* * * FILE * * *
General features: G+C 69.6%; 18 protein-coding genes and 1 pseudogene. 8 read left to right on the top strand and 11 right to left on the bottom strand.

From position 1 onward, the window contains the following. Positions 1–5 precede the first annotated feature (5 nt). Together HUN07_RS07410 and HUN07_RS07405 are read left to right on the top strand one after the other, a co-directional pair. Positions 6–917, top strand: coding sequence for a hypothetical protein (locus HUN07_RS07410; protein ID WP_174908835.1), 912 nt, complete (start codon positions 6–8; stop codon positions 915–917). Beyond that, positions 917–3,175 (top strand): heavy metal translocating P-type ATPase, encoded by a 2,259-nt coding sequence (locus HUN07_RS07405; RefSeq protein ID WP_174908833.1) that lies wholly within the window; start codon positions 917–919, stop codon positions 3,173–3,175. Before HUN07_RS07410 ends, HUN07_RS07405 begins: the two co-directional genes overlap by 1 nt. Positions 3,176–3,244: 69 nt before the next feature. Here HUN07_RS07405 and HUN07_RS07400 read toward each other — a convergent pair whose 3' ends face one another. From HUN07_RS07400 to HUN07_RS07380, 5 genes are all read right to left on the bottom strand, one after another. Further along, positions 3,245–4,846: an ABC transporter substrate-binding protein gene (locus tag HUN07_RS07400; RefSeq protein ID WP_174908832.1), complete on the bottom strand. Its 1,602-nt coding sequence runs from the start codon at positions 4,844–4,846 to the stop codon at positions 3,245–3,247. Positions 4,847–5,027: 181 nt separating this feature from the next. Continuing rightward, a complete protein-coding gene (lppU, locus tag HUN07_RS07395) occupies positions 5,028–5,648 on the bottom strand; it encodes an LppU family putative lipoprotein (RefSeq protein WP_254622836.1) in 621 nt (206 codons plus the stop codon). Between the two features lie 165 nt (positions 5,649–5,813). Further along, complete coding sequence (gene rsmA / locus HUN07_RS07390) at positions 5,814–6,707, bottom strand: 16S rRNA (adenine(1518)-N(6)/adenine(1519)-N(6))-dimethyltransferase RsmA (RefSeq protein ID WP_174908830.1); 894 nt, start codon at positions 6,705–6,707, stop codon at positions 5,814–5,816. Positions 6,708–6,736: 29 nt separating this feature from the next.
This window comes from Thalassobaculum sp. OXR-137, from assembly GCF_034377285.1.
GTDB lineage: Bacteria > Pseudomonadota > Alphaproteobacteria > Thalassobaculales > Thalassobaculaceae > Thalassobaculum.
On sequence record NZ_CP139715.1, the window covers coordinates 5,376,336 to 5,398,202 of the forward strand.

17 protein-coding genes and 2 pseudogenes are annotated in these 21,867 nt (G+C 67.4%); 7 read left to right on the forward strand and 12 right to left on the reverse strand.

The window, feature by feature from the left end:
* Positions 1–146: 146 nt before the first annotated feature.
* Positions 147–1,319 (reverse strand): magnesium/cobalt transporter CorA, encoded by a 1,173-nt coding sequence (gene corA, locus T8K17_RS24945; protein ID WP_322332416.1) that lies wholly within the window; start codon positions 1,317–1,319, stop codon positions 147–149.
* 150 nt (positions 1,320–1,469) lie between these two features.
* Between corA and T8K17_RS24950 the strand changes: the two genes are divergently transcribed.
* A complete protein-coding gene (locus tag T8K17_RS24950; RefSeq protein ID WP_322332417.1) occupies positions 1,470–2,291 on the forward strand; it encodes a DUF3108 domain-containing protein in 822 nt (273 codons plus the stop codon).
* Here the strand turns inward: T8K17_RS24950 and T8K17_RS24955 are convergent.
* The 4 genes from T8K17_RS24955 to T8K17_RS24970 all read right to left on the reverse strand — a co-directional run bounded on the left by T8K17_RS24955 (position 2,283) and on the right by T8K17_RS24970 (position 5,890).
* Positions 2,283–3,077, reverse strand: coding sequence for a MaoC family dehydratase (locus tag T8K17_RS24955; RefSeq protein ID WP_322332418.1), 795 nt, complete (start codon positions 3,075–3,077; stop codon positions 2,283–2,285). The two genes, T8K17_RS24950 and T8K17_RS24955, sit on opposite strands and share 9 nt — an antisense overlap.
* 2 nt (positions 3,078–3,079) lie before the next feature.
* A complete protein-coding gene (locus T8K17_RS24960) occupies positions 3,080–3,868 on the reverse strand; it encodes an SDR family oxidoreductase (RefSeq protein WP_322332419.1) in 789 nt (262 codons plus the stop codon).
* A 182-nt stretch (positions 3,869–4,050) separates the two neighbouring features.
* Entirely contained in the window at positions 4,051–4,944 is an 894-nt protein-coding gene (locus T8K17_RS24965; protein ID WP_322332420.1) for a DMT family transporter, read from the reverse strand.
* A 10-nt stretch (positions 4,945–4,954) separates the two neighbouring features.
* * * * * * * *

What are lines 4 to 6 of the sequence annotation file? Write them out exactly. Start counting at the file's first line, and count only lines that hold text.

GTDB lineage: Bacteria > Pseudomonadota > Alphaproteobacteria > Thalassobaculales > Thalassobaculaceae > Thalassobaculum.
On sequence record NZ_CP139715.1, the window covers coordinates 5,376,336 to 5,398,202 of the forward strand.

17 protein-coding genes and 2 pseudogenes are annotated in these 21,867 nt (G+C 67.4%); 7 read left to right on the forward strand and 12 right to left on the reverse strand.